You can listen to the meeting here, it’s only 8 minutes long; that’s all the time it took to approve the amendment to TIF District 4, the creation of TIF District 6 and the disbanding of the JRB in regards to both TIF Districts.  So much for due diligence.  After all of their “work” was done and they began to discuss disbanding the Joint Review Board for TIF District 6, Mr. Mann described some pending legislation that would establish standing joint review boards and affect the way TIF Districts are reviewed and audited.  Let’s take a look and see some of what the Legislature did.  Paragraph (a) immediately below is the new language that will become effective on 10-1-16.  The old language is included below that.

(a) Any city that seeks to create a tax incremental district, amend a project plan, have a district’s tax incremental base redetermined under sub. (5) (h), or incur project costs as described in sub. (2) (f) 1. n. for an area that is outside of a district’s boundaries, shall convene a standing joint review board under this paragraph to review the proposal. If a city creates more than one tax incremental district consisting of different overlying taxing jurisdictions, it shall create a separate joint review board for each combination of overlying jurisdictions. The joint review board shall remain in existence for the entire time that any tax incremental district exists in the city with the same overlying taxing jurisdictions as the overlying taxing jurisdictions represented on the standing joint review board.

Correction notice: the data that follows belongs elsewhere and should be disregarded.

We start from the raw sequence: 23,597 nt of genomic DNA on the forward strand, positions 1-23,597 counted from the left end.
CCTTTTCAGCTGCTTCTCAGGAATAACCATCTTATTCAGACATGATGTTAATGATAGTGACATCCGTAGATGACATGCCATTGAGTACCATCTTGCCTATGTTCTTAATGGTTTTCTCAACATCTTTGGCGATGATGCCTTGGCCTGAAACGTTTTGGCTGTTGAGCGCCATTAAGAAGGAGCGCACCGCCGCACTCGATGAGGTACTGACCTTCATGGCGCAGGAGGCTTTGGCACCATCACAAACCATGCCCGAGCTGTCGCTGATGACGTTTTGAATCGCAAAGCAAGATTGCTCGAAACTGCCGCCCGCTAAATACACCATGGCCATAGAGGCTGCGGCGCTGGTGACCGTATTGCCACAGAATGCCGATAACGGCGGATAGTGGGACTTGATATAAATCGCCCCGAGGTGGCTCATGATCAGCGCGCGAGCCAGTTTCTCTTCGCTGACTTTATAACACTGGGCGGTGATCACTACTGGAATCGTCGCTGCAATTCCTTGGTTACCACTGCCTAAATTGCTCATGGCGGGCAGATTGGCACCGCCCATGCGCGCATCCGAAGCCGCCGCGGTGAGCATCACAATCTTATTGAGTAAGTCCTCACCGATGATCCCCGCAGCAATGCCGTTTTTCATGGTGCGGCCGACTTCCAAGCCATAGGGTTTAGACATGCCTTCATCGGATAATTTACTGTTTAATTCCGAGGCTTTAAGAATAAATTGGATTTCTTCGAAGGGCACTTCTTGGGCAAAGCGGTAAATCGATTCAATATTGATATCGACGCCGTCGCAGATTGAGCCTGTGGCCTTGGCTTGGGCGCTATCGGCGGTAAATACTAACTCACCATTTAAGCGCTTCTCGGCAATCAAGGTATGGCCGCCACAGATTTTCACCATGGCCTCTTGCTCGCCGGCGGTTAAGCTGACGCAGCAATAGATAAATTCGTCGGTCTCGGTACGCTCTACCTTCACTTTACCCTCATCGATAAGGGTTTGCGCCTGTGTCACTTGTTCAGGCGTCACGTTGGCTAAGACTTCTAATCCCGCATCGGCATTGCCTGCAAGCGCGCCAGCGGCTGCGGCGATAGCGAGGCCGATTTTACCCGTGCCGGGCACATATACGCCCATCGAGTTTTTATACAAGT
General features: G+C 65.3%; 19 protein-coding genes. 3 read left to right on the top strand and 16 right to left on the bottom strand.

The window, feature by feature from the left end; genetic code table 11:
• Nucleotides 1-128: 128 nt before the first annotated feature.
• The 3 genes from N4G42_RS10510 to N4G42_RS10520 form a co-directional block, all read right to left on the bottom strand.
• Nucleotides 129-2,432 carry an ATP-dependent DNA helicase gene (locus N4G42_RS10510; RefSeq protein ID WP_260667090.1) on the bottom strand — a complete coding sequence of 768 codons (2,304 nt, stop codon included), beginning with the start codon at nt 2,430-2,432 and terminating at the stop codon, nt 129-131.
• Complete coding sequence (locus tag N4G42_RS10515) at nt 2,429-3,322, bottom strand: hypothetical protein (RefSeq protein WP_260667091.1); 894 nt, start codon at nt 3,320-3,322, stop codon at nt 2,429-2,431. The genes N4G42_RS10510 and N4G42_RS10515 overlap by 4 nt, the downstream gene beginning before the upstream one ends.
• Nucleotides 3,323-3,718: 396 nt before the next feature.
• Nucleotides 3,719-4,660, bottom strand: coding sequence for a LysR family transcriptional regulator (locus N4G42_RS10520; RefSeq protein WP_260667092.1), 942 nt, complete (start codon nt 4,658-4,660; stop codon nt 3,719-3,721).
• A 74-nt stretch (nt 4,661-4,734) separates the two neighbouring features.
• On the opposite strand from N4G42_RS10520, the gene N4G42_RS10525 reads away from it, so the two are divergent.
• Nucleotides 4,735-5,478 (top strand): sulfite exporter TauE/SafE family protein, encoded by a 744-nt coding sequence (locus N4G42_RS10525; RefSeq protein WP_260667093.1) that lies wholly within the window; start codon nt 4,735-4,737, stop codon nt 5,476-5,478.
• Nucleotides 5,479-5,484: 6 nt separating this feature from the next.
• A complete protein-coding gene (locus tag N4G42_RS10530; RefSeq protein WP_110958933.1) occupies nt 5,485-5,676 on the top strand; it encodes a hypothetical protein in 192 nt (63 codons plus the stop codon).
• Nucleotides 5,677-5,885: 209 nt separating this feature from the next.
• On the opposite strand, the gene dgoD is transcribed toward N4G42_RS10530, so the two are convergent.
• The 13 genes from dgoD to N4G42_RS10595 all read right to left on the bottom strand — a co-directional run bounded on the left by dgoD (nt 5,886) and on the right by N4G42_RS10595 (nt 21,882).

… (text here common to both versions)
By majority vote, the board may disband following the termination under sub. (7) of all existing tax incremental districts in the city with the same overlying taxing jurisdictions as the overlying taxing jurisdictions represented on the joint review board.
NOTE: Par. (a) is shown as amended eff. 10-1-16 by 2015 Wis. Act 257. Prior to 10-1-16 it reads:
(a) Any city that seeks to create a tax incremental district, amend a project plan, have a district’s tax incremental base redetermined under sub. (5) (h), or incur project costs as described in sub. (2) (f) 1. n. for an area that is outside of a district’s boundaries, shall convene a temporary joint review board under this paragraph, or a standing joint review board under sub. (3) (g), to review the proposal.
… (text here common to both versions)
By majority vote, the board may disband following approval or rejection of the proposal, unless the board is a standing board that is created by the city under sub. (3) (g).

Mr. Cummings responded to Mr. Mann’s summation of the pending changes:

Mr. Cummings: You know I think it’s less than a band-aid.  I mean, my big problem with TIF is there’s nobody, there’s nobody enforcing, enforcement.  There’s stuff going on all over the place and nobody’s enforcing it (my emphasis).  The only way we can enforce it is a lawsuit and obviously that’s not something that anyone would take lightly in doing that, ahhh, I guess it’s better than nothing.

But when I get, I get your reports, I review them.  If I have questions, I call, and I’ve always have gotten responses to my questions.  What’s not working, I think as it was intended back in — when the major revisions were made in the early 80’s — was the audit, that was being done.  I think they thought there would be more things brought to the attention, like if you went over the project costs.  I’ve never heard of an auditor comment that they went over the project costs or anything like that.  Ummm, that’s not happening.  And I don’t think audit firms want to take on that liability.  I’m not sure that they foresaw that.